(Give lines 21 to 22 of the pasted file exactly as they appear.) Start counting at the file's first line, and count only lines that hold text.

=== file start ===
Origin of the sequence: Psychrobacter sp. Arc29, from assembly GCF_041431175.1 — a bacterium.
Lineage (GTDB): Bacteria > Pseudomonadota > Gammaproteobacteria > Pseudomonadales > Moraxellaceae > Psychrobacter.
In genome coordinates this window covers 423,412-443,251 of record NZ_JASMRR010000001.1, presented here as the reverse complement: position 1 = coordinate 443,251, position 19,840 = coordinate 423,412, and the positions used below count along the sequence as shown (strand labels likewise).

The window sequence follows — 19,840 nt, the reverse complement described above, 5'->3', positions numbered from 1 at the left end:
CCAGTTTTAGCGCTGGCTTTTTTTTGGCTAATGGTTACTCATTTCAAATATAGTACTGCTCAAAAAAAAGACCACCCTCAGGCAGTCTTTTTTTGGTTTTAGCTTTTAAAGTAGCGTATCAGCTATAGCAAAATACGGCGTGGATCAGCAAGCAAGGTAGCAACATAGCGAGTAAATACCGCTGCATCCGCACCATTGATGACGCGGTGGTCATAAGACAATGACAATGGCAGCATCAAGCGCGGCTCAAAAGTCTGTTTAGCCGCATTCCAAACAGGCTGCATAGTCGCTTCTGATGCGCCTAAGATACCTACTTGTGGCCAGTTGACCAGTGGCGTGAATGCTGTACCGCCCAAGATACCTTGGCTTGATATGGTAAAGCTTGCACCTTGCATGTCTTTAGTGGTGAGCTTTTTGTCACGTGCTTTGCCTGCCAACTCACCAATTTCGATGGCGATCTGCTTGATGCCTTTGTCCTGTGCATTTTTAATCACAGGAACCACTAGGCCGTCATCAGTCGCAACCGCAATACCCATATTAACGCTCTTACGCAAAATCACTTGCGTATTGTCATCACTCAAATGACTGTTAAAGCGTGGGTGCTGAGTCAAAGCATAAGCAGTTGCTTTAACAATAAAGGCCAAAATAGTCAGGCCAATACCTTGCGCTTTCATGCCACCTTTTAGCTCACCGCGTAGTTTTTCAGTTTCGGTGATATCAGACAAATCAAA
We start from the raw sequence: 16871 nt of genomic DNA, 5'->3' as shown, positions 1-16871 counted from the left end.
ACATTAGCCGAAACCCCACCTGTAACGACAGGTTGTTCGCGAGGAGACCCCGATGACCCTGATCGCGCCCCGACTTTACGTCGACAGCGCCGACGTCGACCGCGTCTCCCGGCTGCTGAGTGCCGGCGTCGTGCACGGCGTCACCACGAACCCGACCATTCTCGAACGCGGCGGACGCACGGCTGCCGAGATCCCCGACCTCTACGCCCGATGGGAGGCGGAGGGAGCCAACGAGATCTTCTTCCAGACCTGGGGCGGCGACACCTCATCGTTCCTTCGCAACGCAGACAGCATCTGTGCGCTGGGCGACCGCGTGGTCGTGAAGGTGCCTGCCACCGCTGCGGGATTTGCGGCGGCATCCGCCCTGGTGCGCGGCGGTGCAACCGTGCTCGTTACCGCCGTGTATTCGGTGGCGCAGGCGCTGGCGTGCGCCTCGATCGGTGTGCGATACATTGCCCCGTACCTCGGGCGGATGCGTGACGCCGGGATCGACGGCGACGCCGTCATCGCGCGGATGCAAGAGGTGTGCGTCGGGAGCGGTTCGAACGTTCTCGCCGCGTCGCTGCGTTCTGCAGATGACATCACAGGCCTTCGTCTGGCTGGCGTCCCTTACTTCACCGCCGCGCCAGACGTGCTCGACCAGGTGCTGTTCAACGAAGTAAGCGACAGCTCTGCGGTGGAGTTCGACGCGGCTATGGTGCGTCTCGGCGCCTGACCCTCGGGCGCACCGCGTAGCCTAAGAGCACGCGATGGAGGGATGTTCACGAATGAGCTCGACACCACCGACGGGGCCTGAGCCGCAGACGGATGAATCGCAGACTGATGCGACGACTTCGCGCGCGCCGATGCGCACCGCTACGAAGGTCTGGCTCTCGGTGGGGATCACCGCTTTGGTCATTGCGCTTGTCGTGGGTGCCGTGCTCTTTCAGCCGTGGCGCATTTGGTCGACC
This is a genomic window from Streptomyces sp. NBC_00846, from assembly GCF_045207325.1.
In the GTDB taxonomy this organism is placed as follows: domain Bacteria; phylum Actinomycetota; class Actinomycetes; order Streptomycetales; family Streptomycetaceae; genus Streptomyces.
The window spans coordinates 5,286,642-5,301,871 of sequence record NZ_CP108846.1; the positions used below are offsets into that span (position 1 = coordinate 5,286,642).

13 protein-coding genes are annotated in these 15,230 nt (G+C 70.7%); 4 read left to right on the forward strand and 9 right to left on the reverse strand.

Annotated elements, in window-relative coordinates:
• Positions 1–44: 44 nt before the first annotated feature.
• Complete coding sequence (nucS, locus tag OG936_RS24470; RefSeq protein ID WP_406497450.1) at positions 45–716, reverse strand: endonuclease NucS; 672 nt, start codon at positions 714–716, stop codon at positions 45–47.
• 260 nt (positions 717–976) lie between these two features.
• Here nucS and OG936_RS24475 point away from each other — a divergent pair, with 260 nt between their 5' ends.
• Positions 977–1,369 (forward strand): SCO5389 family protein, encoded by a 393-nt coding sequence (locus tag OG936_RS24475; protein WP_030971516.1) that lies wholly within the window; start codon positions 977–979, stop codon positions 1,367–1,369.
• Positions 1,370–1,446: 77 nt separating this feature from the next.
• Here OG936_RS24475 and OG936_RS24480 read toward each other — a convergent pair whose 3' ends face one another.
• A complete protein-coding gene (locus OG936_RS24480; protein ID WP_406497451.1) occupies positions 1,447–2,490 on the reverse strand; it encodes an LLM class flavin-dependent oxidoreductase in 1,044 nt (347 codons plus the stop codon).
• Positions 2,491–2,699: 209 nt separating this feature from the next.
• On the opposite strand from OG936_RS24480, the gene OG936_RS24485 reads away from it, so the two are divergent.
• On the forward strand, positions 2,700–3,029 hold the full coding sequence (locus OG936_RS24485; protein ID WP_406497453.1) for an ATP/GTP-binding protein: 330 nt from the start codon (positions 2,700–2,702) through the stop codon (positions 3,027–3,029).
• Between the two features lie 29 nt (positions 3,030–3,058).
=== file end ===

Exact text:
• Positions 2,491–2,699: 209 nt separating this feature from the next.
• On the opposite strand from OG936_RS24480, the gene OG936_RS24485 reads away from it, so the two are divergent.